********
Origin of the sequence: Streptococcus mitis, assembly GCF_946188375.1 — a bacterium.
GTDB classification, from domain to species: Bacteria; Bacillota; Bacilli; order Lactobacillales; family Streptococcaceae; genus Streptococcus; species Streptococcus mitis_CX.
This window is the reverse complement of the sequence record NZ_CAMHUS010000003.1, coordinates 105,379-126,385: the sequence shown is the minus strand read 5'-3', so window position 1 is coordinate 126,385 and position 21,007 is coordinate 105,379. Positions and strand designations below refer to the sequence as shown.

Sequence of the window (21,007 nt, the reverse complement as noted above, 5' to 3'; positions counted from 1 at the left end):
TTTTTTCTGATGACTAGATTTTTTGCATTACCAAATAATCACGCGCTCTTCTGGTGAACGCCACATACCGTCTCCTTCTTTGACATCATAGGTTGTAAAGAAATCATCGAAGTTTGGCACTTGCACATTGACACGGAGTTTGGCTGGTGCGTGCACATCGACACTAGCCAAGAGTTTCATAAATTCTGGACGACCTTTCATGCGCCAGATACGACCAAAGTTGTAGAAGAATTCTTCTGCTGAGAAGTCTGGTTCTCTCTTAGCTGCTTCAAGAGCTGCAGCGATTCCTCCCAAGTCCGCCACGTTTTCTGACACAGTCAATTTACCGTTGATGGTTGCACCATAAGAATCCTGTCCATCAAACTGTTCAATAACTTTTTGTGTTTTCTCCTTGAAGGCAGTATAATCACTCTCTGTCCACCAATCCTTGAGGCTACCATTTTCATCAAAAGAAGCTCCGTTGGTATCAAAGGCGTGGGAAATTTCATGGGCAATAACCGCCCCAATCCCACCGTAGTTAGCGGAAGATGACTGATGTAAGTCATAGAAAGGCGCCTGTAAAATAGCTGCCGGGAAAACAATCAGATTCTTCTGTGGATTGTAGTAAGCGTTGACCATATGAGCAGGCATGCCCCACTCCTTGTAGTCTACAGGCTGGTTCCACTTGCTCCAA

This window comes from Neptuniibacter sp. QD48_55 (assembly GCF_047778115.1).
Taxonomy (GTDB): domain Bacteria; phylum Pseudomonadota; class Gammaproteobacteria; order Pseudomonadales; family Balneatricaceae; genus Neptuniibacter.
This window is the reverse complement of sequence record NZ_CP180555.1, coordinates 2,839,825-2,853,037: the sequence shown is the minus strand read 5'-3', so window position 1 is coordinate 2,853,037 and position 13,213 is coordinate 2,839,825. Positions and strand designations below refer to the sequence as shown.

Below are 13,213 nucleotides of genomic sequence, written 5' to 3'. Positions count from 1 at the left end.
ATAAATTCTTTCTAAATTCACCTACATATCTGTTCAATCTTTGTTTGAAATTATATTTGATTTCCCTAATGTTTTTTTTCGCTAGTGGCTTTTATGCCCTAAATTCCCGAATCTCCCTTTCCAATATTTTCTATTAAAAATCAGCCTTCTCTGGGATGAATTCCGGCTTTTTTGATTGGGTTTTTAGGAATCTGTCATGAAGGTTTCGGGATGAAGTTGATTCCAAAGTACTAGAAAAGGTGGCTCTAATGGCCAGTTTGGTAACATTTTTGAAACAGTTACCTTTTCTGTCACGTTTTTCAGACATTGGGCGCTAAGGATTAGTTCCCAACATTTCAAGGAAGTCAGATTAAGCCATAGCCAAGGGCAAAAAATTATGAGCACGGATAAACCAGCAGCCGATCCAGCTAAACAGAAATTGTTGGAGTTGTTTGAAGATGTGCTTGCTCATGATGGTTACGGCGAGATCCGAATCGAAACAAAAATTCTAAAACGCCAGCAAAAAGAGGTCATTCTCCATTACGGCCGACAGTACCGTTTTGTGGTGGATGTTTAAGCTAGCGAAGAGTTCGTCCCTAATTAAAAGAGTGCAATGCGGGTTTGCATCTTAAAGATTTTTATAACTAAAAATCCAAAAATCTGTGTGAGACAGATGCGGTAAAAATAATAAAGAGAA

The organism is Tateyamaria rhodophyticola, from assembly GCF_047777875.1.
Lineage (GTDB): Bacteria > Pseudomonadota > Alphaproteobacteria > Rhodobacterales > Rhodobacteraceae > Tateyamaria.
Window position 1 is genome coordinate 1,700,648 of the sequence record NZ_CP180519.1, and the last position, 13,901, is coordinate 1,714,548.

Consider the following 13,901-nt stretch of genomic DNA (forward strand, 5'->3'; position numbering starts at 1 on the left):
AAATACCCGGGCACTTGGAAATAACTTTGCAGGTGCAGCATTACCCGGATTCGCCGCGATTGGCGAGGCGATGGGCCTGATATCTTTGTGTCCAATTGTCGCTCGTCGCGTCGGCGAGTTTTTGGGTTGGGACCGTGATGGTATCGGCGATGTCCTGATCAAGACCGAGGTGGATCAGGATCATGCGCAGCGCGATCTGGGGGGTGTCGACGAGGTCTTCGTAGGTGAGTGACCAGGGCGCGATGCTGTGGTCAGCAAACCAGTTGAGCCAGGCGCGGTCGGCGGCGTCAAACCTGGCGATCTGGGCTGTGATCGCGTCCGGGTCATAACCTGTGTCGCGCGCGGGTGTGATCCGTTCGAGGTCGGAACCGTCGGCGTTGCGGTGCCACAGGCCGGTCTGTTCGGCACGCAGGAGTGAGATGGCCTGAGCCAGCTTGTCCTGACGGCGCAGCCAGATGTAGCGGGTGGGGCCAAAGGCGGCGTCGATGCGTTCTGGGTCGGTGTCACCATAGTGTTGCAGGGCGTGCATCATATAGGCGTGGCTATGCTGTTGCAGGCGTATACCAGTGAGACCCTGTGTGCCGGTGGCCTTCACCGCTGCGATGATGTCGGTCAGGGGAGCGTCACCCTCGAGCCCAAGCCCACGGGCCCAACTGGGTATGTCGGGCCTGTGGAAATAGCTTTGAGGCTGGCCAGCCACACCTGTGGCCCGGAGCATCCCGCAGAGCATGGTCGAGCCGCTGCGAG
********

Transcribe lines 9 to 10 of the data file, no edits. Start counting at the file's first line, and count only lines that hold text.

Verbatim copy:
Below are 13,213 nucleotides of genomic sequence, written 5' to 3'. Positions count from 1 at the left end.
ATAAATTCTTTCTAAATTCACCTACATATCTGTTCAATCTTTGTTTGAAATTATATTTGATTTCCCTAATGTTTTTTTTCGCTAGTGGCTTTTATGCCCTAAATTCCCGAATCTCCCTTTCCAATATTTTCTATTAAAAATCAGCCTTCTCTGGGATGAATTCCGGCTTTTTTGATTGGGTTTTTAGGAATCTGTCATGAAGGTTTCGGGATGAAGTTGATTCCAAAGTACTAGAAAAGGTGGCTCTAATGGCCAGTTTGGTAACATTTTTGAAACAGTTACCTTTTCTGTCACGTTTTTCAGACATTGGGCGCTAAGGATTAGTTCCCAACATTTCAAGGAAGTCAGATTAAGCCATAGCCAAGGGCAAAAAATTATGAGCACGGATAAACCAGCAGCCGATCCAGCTAAACAGAAATTGTTGGAGTTGTTTGAAGATGTGCTTGCTCATGATGGTTACGGCGAGATCCGAATCGAAACAAAAATTCTAAAACGCCAGCAAAAAGAGGTCATTCTCCATTACGGCCGACAGTACCGTTTTGTGGTGGATGTTTAAGCTAGCGAAGAGTTCGTCCCTAATTAAAAGAGTGCAATGCGGGTTTGCATCTTAAAGATTTTTATAACTAAAAATCCAAAAATCTGTGTGAGACAGATGCGGTAAAAATAATAAAGAGAA